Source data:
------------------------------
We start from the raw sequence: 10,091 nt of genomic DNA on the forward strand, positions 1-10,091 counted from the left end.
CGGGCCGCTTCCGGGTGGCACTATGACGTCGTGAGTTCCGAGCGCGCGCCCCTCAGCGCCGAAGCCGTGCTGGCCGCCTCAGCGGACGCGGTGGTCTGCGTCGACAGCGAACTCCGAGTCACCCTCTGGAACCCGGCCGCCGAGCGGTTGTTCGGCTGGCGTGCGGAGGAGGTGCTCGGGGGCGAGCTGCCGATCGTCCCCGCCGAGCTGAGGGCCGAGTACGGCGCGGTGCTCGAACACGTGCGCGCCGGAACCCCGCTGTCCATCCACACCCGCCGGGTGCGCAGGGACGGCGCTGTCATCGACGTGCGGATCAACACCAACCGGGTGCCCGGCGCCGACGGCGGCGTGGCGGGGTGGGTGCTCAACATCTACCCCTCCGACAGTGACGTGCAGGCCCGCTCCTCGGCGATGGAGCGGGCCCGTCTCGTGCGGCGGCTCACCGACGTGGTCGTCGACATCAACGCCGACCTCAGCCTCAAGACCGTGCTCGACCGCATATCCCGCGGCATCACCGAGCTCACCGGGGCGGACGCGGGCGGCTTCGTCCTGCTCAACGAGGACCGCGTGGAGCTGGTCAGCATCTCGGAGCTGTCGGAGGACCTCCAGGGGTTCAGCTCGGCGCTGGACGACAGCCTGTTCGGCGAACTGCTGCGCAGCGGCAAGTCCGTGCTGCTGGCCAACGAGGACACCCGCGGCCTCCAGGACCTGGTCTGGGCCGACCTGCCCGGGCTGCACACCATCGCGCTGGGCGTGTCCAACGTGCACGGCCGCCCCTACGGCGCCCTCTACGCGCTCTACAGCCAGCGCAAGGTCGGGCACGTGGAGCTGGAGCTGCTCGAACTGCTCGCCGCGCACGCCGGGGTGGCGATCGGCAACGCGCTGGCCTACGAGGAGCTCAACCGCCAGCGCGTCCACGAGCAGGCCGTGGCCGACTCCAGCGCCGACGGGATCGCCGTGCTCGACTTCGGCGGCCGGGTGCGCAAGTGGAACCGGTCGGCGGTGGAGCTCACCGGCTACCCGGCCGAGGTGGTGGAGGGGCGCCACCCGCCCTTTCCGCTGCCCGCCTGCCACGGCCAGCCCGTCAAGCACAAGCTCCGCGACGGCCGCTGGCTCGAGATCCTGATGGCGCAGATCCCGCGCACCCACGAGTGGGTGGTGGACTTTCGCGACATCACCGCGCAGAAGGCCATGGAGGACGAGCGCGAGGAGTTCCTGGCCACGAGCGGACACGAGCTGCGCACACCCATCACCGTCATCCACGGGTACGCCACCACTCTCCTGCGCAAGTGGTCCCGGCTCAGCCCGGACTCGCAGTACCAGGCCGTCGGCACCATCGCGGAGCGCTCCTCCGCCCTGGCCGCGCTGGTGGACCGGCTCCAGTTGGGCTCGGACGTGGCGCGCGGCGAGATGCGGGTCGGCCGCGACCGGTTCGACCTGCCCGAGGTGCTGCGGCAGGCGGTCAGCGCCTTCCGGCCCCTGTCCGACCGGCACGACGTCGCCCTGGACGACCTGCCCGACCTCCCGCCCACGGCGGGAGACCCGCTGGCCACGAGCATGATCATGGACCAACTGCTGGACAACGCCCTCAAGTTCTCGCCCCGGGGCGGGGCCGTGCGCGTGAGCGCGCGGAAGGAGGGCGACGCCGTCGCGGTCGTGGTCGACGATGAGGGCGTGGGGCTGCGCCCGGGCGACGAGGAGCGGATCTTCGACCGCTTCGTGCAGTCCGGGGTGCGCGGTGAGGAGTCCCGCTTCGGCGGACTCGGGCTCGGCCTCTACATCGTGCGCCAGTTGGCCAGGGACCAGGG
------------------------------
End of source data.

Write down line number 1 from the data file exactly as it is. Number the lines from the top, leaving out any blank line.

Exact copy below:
We start from the raw sequence: 10,091 nt of genomic DNA on the forward strand, positions 1-10,091 counted from the left end.